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2005-10-05 04:39:00
US Office Almaty
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						UNCLAS  ALMATY 003455 



E.O. 12958: N/A

1. (U) This is the third in a series of weekly election
roundups, in advance of Kazakhstan's December 4, 2005
presidential elections. Items were drawn primarily from
the local press and media.

Pre-Registration of Candidates


2. (U) As of October 4, the Central Election Commission
(CEC) had received 18 applications for registration from
would-be candidates for presidency. Five have been
disqualified for failing to pass the Kazakh proficiency
test. Thirteen candidates have met the requirements for
candidacy. Before October 3 the would-be candidates have
to collect about 85,000 signatures in support of their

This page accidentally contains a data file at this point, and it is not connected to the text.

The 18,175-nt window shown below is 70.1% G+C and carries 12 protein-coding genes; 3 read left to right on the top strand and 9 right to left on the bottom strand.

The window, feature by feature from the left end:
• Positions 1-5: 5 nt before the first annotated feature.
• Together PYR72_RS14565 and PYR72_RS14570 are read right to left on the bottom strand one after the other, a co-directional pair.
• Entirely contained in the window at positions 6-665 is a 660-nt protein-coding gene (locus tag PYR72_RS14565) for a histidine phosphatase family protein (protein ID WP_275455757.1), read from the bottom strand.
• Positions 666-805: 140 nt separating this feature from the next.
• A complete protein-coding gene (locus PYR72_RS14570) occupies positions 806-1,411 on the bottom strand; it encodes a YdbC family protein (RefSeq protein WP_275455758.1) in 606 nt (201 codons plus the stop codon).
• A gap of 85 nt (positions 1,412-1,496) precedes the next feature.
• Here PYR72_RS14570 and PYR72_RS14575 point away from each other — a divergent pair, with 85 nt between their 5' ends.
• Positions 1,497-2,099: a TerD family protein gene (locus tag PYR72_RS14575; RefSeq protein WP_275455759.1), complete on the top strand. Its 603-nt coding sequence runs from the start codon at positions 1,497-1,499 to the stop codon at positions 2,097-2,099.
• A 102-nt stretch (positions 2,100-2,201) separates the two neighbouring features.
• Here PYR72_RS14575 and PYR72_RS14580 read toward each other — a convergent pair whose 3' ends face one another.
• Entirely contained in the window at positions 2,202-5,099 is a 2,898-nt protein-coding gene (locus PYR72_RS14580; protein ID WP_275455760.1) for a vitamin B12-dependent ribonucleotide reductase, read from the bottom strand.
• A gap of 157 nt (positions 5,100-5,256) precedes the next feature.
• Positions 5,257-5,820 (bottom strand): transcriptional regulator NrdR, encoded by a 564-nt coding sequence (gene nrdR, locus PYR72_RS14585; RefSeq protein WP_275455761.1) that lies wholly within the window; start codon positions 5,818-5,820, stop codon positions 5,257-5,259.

candidacy. The registration of successful would-be
candidates will last from October 3 to October 24. The
election campaign will start on October 25.

3. (SBU) As of October 4, Tuyakbay had collected more than
160,000 signatures. According to Tuyakbay, local
authorities were putting obstacles in the way of his
team's signature collection efforts by intimidating the
collectors and forcing the electorate to give false
information to the collectors. Tuyakbay also complained
about the broad coverage the press and electronic media
was giving to President Nazarbayev.

4. (U) On September 29 CEC chairman Onalsyn Zhumabekov
rebuked Tuyakbay for alleging that the authorities
encouraged many candidates to run for presidency.
Zhumabekov said: "It is absolutely an incorrect statement.
According to the constitution, any eligible person may run